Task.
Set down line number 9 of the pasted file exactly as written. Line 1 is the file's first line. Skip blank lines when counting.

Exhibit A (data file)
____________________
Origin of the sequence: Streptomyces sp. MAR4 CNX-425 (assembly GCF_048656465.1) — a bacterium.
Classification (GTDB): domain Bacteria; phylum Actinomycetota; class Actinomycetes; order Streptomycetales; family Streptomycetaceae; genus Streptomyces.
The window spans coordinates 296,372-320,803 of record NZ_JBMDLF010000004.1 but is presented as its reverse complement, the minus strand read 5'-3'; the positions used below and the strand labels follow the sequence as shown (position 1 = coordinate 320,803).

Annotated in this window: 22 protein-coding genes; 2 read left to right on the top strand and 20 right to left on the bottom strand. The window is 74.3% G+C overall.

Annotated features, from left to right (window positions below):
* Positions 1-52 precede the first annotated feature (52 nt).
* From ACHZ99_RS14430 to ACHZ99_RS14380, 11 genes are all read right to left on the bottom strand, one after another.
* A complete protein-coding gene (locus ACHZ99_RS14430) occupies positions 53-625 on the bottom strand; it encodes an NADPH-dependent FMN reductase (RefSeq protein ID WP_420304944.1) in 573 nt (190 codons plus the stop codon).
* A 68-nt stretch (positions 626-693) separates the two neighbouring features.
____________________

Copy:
* A 68-nt stretch (positions 626-693) separates the two neighbouring features.